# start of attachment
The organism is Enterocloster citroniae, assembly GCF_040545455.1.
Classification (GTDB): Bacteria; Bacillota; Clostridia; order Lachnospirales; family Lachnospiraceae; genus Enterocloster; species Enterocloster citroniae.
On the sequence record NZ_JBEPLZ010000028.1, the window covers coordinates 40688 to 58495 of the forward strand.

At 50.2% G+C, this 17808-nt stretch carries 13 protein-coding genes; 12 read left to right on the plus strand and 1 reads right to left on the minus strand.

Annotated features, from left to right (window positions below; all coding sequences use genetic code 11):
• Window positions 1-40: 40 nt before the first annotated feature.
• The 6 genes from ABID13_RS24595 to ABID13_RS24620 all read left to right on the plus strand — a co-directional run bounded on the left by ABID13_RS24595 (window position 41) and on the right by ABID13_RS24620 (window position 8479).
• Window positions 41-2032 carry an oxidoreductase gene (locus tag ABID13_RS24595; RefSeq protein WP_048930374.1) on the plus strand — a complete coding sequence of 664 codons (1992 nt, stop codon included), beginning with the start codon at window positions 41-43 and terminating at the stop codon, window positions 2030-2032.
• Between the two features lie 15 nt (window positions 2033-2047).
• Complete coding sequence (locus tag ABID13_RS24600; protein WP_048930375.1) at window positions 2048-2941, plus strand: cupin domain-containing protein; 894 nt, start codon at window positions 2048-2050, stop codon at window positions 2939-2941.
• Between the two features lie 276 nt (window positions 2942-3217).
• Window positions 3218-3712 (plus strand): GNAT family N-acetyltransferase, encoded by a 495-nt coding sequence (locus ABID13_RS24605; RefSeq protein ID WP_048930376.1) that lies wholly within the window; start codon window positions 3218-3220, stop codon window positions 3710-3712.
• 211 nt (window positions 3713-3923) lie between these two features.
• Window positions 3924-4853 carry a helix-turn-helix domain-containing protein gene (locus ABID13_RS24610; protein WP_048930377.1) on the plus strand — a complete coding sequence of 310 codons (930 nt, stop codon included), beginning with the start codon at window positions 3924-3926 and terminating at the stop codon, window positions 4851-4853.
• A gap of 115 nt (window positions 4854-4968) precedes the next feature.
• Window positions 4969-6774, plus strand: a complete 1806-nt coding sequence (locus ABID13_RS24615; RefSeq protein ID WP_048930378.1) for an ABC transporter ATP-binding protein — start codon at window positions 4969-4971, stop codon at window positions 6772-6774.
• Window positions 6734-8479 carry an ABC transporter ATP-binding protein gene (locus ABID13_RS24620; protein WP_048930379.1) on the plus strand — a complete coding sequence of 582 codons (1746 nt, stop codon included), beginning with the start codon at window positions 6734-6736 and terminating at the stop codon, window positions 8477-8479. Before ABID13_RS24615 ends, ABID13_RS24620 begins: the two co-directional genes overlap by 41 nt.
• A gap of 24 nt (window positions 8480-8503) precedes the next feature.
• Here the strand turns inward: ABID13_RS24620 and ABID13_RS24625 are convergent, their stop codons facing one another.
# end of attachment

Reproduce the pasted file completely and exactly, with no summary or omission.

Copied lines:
The organism is Enterocloster citroniae, assembly GCF_040545455.1.
Classification (GTDB): Bacteria; Bacillota; Clostridia; order Lachnospirales; family Lachnospiraceae; genus Enterocloster; species Enterocloster citroniae.
On the sequence record NZ_JBEPLZ010000028.1, the window covers coordinates 40688 to 58495 of the forward strand.

At 50.2% G+C, this 17808-nt stretch carries 13 protein-coding genes; 12 read left to right on the plus strand and 1 reads right to left on the minus strand.

Annotated features, from left to right (window positions below; all coding sequences use genetic code 11):
• Window positions 1-40: 40 nt before the first annotated feature.
• The 6 genes from ABID13_RS24595 to ABID13_RS24620 all read left to right on the plus strand — a co-directional run bounded on the left by ABID13_RS24595 (window position 41) and on the right by ABID13_RS24620 (window position 8479).
• Window positions 41-2032 carry an oxidoreductase gene (locus tag ABID13_RS24595; RefSeq protein WP_048930374.1) on the plus strand — a complete coding sequence of 664 codons (1992 nt, stop codon included), beginning with the start codon at window positions 41-43 and terminating at the stop codon, window positions 2030-2032.
• Between the two features lie 15 nt (window positions 2033-2047).
• Complete coding sequence (locus tag ABID13_RS24600; protein WP_048930375.1) at window positions 2048-2941, plus strand: cupin domain-containing protein; 894 nt, start codon at window positions 2048-2050, stop codon at window positions 2939-2941.
• Between the two features lie 276 nt (window positions 2942-3217).
• Window positions 3218-3712 (plus strand): GNAT family N-acetyltransferase, encoded by a 495-nt coding sequence (locus ABID13_RS24605; RefSeq protein ID WP_048930376.1) that lies wholly within the window; start codon window positions 3218-3220, stop codon window positions 3710-3712.
• 211 nt (window positions 3713-3923) lie between these two features.
• Window positions 3924-4853 carry a helix-turn-helix domain-containing protein gene (locus ABID13_RS24610; protein WP_048930377.1) on the plus strand — a complete coding sequence of 310 codons (930 nt, stop codon included), beginning with the start codon at window positions 3924-3926 and terminating at the stop codon, window positions 4851-4853.
• A gap of 115 nt (window positions 4854-4968) precedes the next feature.
• Window positions 4969-6774, plus strand: a complete 1806-nt coding sequence (locus ABID13_RS24615; RefSeq protein ID WP_048930378.1) for an ABC transporter ATP-binding protein — start codon at window positions 4969-4971, stop codon at window positions 6772-6774.
• Window positions 6734-8479 carry an ABC transporter ATP-binding protein gene (locus ABID13_RS24620; protein WP_048930379.1) on the plus strand — a complete coding sequence of 582 codons (1746 nt, stop codon included), beginning with the start codon at window positions 6734-6736 and terminating at the stop codon, window positions 8477-8479. Before ABID13_RS24615 ends, ABID13_RS24620 begins: the two co-directional genes overlap by 41 nt.
• A gap of 24 nt (window positions 8480-8503) precedes the next feature.
• Here the strand turns inward: ABID13_RS24620 and ABID13_RS24625 are convergent, their stop codons facing one another.